Re: Kmail2/Akonadi issue on FreeBSD.
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Martin (KDE) posted on Tue, 29 Nov 2011 07:44:18 +0100 as excerpted:
> I had similar problems about ten years ago and my solution to this was
> setting up an imap mail server. With this I do all my filtering on the
> server and I am free to use any client I want
> - kmail and thunderbird on linux
> - thunderbird on windows
> - k9mail on android
> - native mail program on ipod-touch
> - any other imap aware client you can think of
Well, the OP in this thread is using IMAP and the new kmail is still
causing him problems...
> All these clients gets the same filtered mails. Isn't this an option for
Yes and no. My mail providers don't offer it, and I could run my own,
but there's little point, as I don't have but the one place I do mail
anyway, and even if I did run my own IMAP server, I'd still have to find
a mail client I was comfortable with to access that IMAP server from the
one location, so why even bother, when a good mail client bypasses the
need for me to run such a server entirely?
OK, so after nearly a decade of kmail working just fine as that mail
client, until the devs decided they couldn't leave well enough alone, I
found I needed another solution. But again, if I'm ultimately going to
need a client I'm comfortable with anyway, why complicate things by
throwing in an IMAP server when the client I'm going to need to be
comfortable with anyway can deal directly with my providers' POP3 servers?
Actually, throwing in extra functionality I don't need and that only
complicates things sounds like a rather familiar idea! I wonder where I
might have heard that before? Oh, yeah, that's why I was in the
situation in the first place, because the devs couldn't leave an unbroken
Oh, well, I guess I should count myself lucky that I got that nine years
out of it. Not so much software works that well for that long, and if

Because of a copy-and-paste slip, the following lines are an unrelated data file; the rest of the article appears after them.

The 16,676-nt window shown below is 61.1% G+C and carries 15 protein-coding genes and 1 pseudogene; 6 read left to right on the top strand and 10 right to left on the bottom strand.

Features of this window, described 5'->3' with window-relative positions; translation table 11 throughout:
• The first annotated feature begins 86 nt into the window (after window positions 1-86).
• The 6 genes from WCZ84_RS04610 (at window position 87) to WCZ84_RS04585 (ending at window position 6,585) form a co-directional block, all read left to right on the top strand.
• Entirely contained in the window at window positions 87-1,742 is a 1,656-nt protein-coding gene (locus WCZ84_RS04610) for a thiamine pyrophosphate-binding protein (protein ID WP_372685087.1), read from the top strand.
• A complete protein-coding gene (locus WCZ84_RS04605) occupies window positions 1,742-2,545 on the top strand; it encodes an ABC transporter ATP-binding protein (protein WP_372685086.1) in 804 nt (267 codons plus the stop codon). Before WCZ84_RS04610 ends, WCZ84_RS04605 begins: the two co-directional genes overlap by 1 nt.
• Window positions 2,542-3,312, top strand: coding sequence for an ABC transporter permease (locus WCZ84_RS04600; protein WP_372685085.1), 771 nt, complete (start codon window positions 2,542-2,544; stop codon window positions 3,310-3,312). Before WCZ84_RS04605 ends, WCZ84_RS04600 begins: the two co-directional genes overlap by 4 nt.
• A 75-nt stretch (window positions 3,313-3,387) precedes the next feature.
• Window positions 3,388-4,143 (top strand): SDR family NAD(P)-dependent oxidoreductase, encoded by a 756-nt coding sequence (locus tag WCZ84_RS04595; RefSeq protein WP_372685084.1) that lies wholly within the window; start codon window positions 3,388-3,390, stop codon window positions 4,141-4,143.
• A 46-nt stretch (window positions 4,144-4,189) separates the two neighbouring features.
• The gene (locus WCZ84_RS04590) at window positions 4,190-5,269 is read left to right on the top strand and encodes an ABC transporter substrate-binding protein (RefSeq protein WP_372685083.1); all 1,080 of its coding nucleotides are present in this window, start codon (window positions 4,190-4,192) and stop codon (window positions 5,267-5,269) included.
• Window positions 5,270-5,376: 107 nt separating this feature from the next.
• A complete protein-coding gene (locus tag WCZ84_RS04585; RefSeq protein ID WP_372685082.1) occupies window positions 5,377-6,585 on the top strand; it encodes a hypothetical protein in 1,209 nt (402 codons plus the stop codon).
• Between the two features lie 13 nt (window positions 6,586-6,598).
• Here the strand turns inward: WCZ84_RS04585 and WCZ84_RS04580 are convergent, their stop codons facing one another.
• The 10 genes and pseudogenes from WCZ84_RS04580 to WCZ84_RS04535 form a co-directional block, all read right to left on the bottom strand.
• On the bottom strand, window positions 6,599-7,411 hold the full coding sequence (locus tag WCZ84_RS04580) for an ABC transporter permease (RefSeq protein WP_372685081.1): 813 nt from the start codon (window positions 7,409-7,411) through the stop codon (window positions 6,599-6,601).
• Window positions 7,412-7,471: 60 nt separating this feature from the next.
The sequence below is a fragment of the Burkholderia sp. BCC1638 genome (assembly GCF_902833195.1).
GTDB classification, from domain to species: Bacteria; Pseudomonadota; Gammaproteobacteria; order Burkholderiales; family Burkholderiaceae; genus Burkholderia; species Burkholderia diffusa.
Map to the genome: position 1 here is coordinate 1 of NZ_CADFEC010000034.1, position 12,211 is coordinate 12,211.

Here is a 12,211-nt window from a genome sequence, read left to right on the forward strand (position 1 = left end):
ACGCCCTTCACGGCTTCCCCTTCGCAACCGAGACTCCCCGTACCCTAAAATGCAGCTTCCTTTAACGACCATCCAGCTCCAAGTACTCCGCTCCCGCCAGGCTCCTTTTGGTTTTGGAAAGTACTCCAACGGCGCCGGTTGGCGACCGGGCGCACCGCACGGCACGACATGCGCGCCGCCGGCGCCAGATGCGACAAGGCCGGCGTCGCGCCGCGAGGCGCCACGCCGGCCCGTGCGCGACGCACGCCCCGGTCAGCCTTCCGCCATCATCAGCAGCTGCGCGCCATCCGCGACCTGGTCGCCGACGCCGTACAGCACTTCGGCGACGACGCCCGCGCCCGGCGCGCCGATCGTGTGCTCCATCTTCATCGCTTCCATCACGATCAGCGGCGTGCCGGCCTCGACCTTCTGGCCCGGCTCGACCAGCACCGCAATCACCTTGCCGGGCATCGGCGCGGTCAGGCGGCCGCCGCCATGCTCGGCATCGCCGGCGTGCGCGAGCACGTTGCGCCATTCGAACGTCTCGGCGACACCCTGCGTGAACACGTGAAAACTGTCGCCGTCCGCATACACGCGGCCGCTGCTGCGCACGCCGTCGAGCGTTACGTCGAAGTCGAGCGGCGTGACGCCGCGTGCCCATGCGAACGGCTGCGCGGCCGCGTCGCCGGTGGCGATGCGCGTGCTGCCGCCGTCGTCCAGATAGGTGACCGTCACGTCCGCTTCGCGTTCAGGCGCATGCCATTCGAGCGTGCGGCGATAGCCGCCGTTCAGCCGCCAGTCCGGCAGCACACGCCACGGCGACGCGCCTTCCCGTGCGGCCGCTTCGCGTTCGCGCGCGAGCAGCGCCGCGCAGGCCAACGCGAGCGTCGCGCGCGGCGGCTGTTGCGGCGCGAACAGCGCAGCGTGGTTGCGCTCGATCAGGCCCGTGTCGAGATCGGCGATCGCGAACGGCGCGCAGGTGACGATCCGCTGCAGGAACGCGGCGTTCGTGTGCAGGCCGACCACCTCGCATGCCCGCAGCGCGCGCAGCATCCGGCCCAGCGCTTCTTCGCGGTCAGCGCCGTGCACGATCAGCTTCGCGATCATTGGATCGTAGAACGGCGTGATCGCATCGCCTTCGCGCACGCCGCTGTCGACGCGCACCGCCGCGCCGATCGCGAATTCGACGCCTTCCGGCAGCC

claws-mail serves me another nine years, I guess I'll be as happy with
the lengthy usefulness of my choice as I am currently with its functional
> Btw: I once tried claws-mail as well, but this program did not fit my
> needs. I currently use SOGo as groupware server besides my cyrus imap
> server and afaik only thunderbird and kmail2 are able to handle
> CalDAV/CardDAV correctly (on Linux). I no longer want to handle
> addresses and appointments in different programs separately.
My situation is /vastly/ different from yours. Mobile phone and/or
internet simply hasn't yet fit my cost/benefit profile, and the
proprietary equipment choices don't help. Android's close enough to be
acceptable if the price was right, but as I said, I've not yet seen it
right, and unfortunately, the mobile-providers are moving away from
unlimited Internet again now, so the situation isn't likely to get better
out to at least the medium term.
And while I do have a netbook (gentoo/kde, built in a 32-bit chroot on my
workstation and ssh-rsynced), I really don't use the "net" bit of it.
Very close to 100% of my internet activities are on my workstation, dual
1080p monitors, etc, so I really DO have little use for IMAP. Sure, I
could run an IMAP server on localhost, but as I said, it's all single-
point local anyway, so it might as well all be in the client, which I'm
going to have to be comfortable with in any case.
And I don't need an organizer/scheduler/calendar/groupware/nntp-client/
in-one! In fact, I don't need an organizer/scheduler at all, and I'm
more comfortable with async-style email, mailinglists and newsgroups than
sync-style im/irc, so I don't need those, either. I do use email,
mailinglists, newsgroups and feeds, but I prefer separate clients or at
least separate instances of the same client, for each of mail, lists,
groups and feeds. As it happens, I now have separate instances of claws
for mail and feeds, and separate instances of pan for news and lists, so
I'm pretty well set.
Some folks /want/ it all combined, as in konact, and that's fine... for
them. But it's not for me!
It's just too bad that kde now lacks a reasonable mail-only client (and
news-only client and feeds-only client, all three, but SEPARATE), even if
independently developed, without the heavyweight cost in terms of
resources, reliability and single-failure-point of akonadi. I do
understand the idea of shared functionality and reduced code duplication,
and for folks who want it all combined in one interface and can tolerate
the single-point-of-failure and reliability issues, whether that's
because they use server-based technologies or whatever, akonadi and
kontact may be WONDERFUL. But here, I just want my simple to use and
reliable separate apps back!
Maybe someday an independent kde dev will come along and start a "just
does X" client for each of those three Xs. Maybe not. If I'm lucky,
tho, they'll be started right away, and be reasonably mature and ready
for use when claws jumps the shark like kmail did, tho hopefully that
won't be for a decade or longer, if ever.
Duncan - List replies preferred. No HTML msgs.
"Every nonfree program has a lord, a master --
and if you use the program, he is your master." Richard Stallman
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